Wednesday, February 28, 2007
Monday, February 26, 2007
Agency: TBWA/Media Arts Lab
Chief Creative Officer: Lee Clow
Executive Creative Director: Duncan Milner
Creative Director: Eric Grunbaum
ACD/Art Director: Alaiun Briere
Agency Producer: Anne Oburgh
Production Company: Greendot Films
Director: Mark Coppos, Virginia Lee
Director of Photography: Rebecca Baehler
Executive Producer: Rick Fishbein
Producer: Sharon Lorick, Pam Doyle
Editorial Company: Nomad Editing Company, Inc. - Santa Monica
One high-style newcomer to the Oscars this year wasn't seen on the red-carpet or heading to the Governor's Ball, but it's likely to still be creating buzz this time next year.
Betty Rubble was one of the stars of Apple's Oscar iPhone spot.
The Apple iPhone appeared briefly at the end of a 30-second spot in the first TV ad of what will likely be a huge marketing effort for the smart phone. The device won't be available until June, but analysts say the design-heavy, expensive product played to the right early-adopter crowd that tunes in for the annual Hollywood awards show.
"The iPhone is all about cachet and style. And it is expensive," said Jupiter Kagan Research analyst Emily Riley. "With a relatively high price point, the first step is to convince the right influential people to buy it."
The Oscar iPhone ad, created by TBWA Media Arts Lab, Los Angeles (a unit of longtime Apple shop TBWA/Chiat/Day), marks the first time in recent history that Apple has run an ad for a product that is not yet available. Apple CEO Steve Jobs has previously prided himself on the fact that he and and his company didn't discuss products until they were ready for retail.
Mr. Jobs first previewed the iPhone to major buzz during the Macworld conference in early January. Miro Kazakoff, director-wireless practice at online researcher Compete, said that while it had been common in the wireless industry for companies to pre-announce upcoming phones by several months, the trend is now to wait until much closer to launch to unveil devices.
Smart phone's features
The iPhone's features are varied: It is a mobile phone, a widescreen video iPod, a two megapixel camera and an internet communications device (meaning it comes with e-mail, web browsing, search fuctions and maps), all with a stylish, widget-filled touchscreen interface.
While it is not certain exactly why the iPhone ad appeared on the Oscars, one likely reason is to maintain the initial positive buzz until the product is ready.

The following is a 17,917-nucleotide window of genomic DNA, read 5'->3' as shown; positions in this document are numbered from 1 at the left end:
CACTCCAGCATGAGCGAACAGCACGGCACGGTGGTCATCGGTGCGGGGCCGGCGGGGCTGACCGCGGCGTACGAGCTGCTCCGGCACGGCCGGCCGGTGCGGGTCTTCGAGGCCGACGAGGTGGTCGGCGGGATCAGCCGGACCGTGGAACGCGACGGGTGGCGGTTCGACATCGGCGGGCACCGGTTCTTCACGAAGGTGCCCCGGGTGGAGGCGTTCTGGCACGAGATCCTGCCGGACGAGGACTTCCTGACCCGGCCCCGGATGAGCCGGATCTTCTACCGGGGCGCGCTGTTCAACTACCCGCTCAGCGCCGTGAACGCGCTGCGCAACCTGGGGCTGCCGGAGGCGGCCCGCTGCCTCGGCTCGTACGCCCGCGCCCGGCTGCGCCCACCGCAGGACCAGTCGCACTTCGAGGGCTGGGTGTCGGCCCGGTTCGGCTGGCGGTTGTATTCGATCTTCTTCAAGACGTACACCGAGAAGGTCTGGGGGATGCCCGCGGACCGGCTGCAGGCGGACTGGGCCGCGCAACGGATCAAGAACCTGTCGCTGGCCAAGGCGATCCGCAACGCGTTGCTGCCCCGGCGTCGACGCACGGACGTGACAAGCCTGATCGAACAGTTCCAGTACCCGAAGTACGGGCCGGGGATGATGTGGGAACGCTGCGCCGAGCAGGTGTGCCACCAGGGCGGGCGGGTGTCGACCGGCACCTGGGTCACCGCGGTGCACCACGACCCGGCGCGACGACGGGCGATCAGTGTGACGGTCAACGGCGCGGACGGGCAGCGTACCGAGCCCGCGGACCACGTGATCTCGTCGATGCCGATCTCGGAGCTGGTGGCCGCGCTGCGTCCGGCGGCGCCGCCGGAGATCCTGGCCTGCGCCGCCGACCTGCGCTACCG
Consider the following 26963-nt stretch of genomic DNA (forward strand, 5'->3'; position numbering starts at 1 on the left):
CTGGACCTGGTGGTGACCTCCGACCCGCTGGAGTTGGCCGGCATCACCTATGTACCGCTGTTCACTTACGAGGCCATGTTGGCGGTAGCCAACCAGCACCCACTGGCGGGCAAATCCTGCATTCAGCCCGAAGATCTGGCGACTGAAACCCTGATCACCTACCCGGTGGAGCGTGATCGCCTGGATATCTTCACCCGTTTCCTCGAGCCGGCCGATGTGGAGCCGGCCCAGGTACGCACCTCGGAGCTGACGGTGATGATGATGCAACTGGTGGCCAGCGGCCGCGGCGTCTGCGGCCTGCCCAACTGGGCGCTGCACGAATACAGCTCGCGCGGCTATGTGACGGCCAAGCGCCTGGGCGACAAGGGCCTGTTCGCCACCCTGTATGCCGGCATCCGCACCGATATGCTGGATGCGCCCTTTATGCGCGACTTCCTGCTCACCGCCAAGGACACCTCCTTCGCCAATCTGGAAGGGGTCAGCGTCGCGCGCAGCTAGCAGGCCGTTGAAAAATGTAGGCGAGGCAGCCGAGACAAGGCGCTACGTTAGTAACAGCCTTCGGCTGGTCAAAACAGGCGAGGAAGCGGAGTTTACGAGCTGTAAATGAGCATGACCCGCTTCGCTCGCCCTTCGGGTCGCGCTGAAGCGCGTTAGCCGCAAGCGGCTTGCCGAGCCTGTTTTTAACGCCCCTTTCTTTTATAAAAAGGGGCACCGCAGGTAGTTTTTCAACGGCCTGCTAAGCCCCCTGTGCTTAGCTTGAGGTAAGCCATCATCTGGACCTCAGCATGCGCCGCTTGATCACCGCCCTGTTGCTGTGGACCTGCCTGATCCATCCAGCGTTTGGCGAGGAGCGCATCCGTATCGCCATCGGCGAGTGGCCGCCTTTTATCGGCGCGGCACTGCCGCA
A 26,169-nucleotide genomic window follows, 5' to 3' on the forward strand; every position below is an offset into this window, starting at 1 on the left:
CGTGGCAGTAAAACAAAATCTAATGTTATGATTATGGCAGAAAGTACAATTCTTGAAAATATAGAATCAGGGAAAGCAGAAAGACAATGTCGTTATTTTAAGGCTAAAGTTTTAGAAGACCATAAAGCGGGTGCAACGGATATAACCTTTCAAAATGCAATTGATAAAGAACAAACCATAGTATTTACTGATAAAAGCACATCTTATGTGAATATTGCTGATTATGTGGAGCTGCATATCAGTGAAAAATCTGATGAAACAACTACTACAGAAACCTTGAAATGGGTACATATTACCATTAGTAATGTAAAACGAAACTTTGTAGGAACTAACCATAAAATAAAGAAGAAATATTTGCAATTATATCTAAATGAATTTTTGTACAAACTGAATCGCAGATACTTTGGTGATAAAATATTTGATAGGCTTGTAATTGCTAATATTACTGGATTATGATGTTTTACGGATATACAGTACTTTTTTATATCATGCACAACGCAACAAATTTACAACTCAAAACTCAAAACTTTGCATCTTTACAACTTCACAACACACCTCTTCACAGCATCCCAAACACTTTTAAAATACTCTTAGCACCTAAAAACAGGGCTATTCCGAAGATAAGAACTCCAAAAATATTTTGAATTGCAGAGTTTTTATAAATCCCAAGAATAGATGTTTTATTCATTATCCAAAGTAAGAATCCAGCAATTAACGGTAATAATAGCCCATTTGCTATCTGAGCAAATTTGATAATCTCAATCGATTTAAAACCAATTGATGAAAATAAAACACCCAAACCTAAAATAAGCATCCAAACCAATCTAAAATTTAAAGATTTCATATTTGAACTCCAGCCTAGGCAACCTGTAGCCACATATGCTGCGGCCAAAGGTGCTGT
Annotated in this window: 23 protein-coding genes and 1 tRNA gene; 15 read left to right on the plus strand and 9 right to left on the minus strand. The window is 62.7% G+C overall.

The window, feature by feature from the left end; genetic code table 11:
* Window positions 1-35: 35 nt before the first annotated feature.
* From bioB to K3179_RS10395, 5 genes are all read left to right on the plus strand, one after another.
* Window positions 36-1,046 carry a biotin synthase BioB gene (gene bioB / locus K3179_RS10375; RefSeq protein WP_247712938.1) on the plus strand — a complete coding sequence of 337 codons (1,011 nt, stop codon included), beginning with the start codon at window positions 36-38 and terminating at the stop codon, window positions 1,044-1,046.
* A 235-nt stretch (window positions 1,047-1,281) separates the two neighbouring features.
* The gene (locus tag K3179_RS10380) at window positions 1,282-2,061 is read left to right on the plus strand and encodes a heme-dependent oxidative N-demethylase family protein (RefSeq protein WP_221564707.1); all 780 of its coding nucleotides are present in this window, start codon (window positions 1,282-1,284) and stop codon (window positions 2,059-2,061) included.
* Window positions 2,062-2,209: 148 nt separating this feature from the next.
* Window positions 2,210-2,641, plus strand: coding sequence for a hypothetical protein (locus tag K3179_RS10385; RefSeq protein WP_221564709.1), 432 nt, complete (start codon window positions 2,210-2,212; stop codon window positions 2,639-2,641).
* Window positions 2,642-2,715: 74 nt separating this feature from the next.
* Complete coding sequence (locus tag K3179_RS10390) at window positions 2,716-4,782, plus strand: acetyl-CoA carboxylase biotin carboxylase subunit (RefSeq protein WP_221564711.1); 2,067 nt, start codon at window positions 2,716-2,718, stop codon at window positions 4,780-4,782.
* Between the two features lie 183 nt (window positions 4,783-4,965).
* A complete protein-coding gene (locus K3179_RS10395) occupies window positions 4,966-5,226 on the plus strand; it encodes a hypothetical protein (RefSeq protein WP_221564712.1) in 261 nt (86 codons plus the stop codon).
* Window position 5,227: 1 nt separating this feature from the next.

"It was very well received, but they want to make sure that high level of consciousness and excitement stays high," Ms. Riley said.
Willing to spend less
Only 1% of the total 26% of people who said they are likely to buy an iPhone are willing to pay $500 or more for it, according to a recent survey by Compete. The "sweet spot" for iPhone was the $200-$299 price range, where 42% of the interested buyers said would purchase, Mr. Kazakoff said.
The TV spot begins with a shot of an old-fashioned phone ringing and follows with 31 clips from TV series and movies of stars answering phones with a variety of "Hellos," from Lucille Ball and Jerry Lewis in black and white to Robert Redford, John Travolta and "Mr. Incredible" from more recent movies.
Interestingly, the TV spot, which ran three times during the broadcast, never mentions or shows the iPhone name. After the barrage of famous greetings, a single shot of the iPhone briefly appears, followed by "Hello," then "Coming in June" and, lastly, a shot of the Apple logo. While that may have been a coy play on the part of Apple and its agency, it may have also been a legal practicality. Apple and internet equipment maker Cisco Systems have been wrangling over the rights to the name iPhone, with the trademark long registered to Cisco. Though the two sides last week settled their differences and agreed to both use the iPhone name (though the terms of that deal remain unknown), it may have been too late to alter the Oscar ad.
Also not mentioned in the commercial is Cingular/AT&T, the wireless network that will exclusively carry the iPhone.
It is unknown whether the ad was created specifically for the Oscars or if it will run again. Neither Apple nor TBWA returned calls by press time. But some in the industry are hopeful.
Text from adage.com
Agency: Clemmow Hornby Inge - London
Executive Creative Director: Ewan Paterson
Copywriter: Wayne Robinson
Art Director: Matt Collier
Agency Producer: Martine Sissons, Fiona Plumstead, Sian Parker
Production Company: Partizan
Director: Dominic Murphy
Thursday, February 22, 2007
Agency: Impact BBDO
Executive Creative Director: Peter Russell
Group CD / Copywriter: Jennie Morris
Copywriter: Jennie Morris
Art Director: Sian Binder
Agency Producer: AzzaAboual Magd
Director: Joeri Holshheimer
Production company: X Ray productions and Valkeiser Amsterdam
Wednesday, February 21, 2007
Agency: Downtown Partners, Toronto
Creative Director: Dan Pawych
Art Director: Marco Francolini
Writer: Andy Linardatos
Production Company: Ruckus Films, Toronto
Director: Julien "Lil X" Lutz
Executive Producer: David Brennan